Education Week - June 20, 2018 - 8
Getting Feedback Right
With best-selling author and researcher
Not all critiques are useful, says author John Hattie
By Sarah D. Sparks
JOHN HATTIE has spent his career trying to
pick through the "big ideas" in education
to find what has the greatest effect on
student learning. But the New Zealand
researcher said it took him a decade to
realize he was looking at one crucial
aspect of learning all wrong.
"I used to think giving more feedback
and better feedback was the answer [to
improving education], and it's the exact
opposite: How do teachers and students
receive feedback? How do they interpret
it?" said Hattie, currently the director of the
Melbourne Education Research Institute at
the University of Melbourne, in Australia.
Clear, actionable critiques of everything
from a student essay to a new discipline
policy are essential to continuous
improvement, he said, but they are also
one of the most common techniques that
trip up schools. "Feedback costs. You have
to do it again and again, because it wasn't
good enough, and people don't want to hear
it," Hattie said. "So how do you switch the
conversation from giving feedback to helping
students receive feedback?" And perhaps
the most critical question, he added, is how
school administrators can ensure teachers
are receiving and acting upon feedback on
their own work.
In his newest book, Visible Learning:
Feedback, slated for publication in August,
Hattie digs into how the culture of both
the classroom and its students can affect
how feedback works, and what research
suggests teachers-and administrators-
can do to create a culture in which adults
and students encourage each other to keep
learning. Education Week sat down with
Hattie to talk about what he's found. (This
interview has been edited for length and
What do people most often misunderstand
There's very little research on how students
progress; there's a lot more research on how
teachers think students should progress. We asked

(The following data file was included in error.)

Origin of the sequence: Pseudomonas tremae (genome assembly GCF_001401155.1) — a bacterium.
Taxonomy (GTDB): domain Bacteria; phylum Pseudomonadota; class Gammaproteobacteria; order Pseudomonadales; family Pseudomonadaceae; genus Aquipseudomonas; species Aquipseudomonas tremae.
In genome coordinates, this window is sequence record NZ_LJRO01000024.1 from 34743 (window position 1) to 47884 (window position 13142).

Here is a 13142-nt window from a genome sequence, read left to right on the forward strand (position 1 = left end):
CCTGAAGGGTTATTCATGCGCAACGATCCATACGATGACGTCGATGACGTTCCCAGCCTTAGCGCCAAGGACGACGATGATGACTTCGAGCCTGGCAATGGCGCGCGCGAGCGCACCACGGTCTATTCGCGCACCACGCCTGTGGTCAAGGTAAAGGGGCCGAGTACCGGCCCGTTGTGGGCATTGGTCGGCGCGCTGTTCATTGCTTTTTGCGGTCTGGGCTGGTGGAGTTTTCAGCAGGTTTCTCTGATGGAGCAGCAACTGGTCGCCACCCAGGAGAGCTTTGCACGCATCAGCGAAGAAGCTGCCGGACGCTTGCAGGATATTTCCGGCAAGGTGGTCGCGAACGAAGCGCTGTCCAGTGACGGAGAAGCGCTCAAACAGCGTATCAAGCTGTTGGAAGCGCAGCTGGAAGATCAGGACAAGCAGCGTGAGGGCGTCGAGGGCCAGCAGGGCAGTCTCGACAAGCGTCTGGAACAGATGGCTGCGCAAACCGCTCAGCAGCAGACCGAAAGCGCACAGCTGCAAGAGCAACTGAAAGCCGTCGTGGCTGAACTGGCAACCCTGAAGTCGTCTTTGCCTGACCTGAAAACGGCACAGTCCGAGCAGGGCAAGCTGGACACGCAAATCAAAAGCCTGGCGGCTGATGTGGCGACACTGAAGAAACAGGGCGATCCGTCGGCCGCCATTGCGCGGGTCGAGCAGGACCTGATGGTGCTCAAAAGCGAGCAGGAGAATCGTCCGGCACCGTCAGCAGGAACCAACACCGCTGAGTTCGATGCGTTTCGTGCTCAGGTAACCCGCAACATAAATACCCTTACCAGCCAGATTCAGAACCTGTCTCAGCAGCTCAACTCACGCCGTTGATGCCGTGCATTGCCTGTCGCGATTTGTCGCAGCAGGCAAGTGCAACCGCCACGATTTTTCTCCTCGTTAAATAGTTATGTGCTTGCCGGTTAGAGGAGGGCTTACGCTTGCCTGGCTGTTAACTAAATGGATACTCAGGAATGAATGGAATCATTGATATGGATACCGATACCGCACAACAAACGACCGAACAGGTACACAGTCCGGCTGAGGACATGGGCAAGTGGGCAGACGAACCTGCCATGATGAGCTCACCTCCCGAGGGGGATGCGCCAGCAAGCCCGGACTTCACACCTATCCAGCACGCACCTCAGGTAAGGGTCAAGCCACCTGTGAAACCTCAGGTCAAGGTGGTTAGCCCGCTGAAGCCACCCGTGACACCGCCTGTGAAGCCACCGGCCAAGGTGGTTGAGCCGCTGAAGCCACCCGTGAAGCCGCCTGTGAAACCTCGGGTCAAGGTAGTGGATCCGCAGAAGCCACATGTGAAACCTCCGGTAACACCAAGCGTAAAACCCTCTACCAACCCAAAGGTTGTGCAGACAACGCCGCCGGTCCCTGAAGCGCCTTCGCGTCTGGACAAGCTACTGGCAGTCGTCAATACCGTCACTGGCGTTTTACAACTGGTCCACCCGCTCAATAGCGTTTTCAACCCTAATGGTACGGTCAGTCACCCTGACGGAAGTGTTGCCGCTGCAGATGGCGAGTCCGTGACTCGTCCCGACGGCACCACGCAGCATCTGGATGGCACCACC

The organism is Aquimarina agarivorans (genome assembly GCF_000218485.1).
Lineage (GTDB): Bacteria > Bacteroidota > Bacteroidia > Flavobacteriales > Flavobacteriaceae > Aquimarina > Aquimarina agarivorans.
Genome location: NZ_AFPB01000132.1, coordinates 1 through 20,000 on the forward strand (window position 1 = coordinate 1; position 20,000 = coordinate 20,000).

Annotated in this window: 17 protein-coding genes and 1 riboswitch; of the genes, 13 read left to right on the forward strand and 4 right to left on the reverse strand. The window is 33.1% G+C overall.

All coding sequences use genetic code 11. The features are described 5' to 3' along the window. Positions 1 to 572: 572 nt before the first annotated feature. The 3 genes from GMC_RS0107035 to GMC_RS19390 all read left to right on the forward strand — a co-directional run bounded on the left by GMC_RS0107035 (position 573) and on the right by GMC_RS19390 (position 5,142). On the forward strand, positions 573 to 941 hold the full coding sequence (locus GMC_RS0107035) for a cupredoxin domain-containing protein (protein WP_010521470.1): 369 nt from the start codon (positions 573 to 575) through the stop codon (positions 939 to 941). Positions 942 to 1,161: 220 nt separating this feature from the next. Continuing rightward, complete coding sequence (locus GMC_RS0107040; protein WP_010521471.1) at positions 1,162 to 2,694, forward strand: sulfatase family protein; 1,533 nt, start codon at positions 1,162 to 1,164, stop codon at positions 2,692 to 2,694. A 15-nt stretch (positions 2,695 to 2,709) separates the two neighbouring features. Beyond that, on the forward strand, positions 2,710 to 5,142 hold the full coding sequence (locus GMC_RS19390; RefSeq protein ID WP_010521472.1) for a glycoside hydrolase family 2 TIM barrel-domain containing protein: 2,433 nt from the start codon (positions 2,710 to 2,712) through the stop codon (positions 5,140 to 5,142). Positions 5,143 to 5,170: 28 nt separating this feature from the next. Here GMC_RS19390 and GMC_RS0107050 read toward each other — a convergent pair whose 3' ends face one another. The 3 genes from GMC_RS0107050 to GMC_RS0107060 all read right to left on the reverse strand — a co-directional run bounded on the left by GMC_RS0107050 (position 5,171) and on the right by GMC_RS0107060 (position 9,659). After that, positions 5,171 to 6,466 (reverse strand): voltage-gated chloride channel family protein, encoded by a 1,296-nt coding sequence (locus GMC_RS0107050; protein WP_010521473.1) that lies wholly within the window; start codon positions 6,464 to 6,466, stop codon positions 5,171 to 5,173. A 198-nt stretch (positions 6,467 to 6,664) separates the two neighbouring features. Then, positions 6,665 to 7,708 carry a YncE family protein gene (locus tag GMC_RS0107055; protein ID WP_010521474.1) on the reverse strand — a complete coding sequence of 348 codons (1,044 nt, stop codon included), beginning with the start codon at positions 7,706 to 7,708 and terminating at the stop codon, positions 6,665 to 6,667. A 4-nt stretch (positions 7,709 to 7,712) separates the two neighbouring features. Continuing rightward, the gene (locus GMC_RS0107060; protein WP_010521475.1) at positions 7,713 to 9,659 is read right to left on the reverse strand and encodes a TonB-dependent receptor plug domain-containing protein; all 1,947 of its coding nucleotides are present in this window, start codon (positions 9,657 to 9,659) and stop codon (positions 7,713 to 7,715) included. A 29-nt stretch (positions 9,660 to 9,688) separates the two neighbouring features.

1,000-plus teachers what they meant by feedback,
and it was very much focused on [answering], 'How
am I doing? Where am I going?' We asked many
thousands of students what they meant and it was
Smoothing the Transition to 9th Grade
CONTINUED FROM PAGE 1
that strong partnerships between
schools and parents can tackle two
key danger zones of 9th grade: poor
attendance and unfinished homework. Across the country, those two
dynamics account for a lot of course
failures in the freshman year and increase the odds that students won't
graduate on time.
Many schools are focusing attention
on those things, but the Seattle study
is thought to be the only one that's
putting the continuous-improvement
process at the heart of the work. Imported from the health-care industry,
continuous improvement is a guided,
cyclical approach that schools use to
bring about change, using data to
plan, execute, evaluate, and revise
their actions as they go along.
If Ideas Don't Work, 'Let Them Go'
Miriam Greenberg, the director of
the Strategic Data Project at Harvard University's Center for Education Policy and Research, which
helps school systems build their
muscles to use data to improve, said
that part of continuous improvement's value is being systematic
and evidence-based in the search
for solutions to a problem, rather
than "just throwing things against
the wall and seeing what sticks."
Equally important, she said, is
being able to recognize when a chosen solution isn't the right one.
"If we really mean 'continuous improvement,' we need to show evidence
that these things are working and if
not, let them go," Greenberg said.
Seattle is in the third year of the
four-year project and is still collecting and analyzing data to see
whether the project has improved
freshman performance. But in the
meantime, middle and high schools
are trying a variety of tactics to
forge better bonds with families
and with each other.
The partnership between Addams
and Hale produced a major, annual
joint event these two schools had
never done before: a high school orientation for 8th grade families-not
just students-each spring at the
middle school. It offers programming
and information for rising 9th graders and their parents and includes a
chicken dinner, Tudor said.
The 8th graders get Nathan Hale
T-shirts and hear presentations from
Hale 9th graders about navigating a
range of high school challenges: getting to class on time and completing
their homework, keeping track of
all assignments in their "log books,"
making new friends, and staying out
of trouble on social media.
The schools greet parents with "ambassadors" who speak their languages
8 | EDUCATION WEEK | June 20, 2018 | www.edweek.org
and help them sign up for "Hale mail,"
the notification system that keeps
them abreast of key events. School
staff members get parents acquainted
with the high school's graduation requirements and how to monitor their
children's progress to make sure
they're on track, Tudor said. They
learn that their children's risk of not
graduating is directly tied to how
much class they miss.
Before the research project, staff
members from Hale would visit
ABOVE: Assistant Principal
Jolene Grimes, left, talks
with new students during a
family night for incoming
freshmen at Nathan Hale
High School in Seattle.
Nathan Hale students help
advertise their school clubs
at the family night event.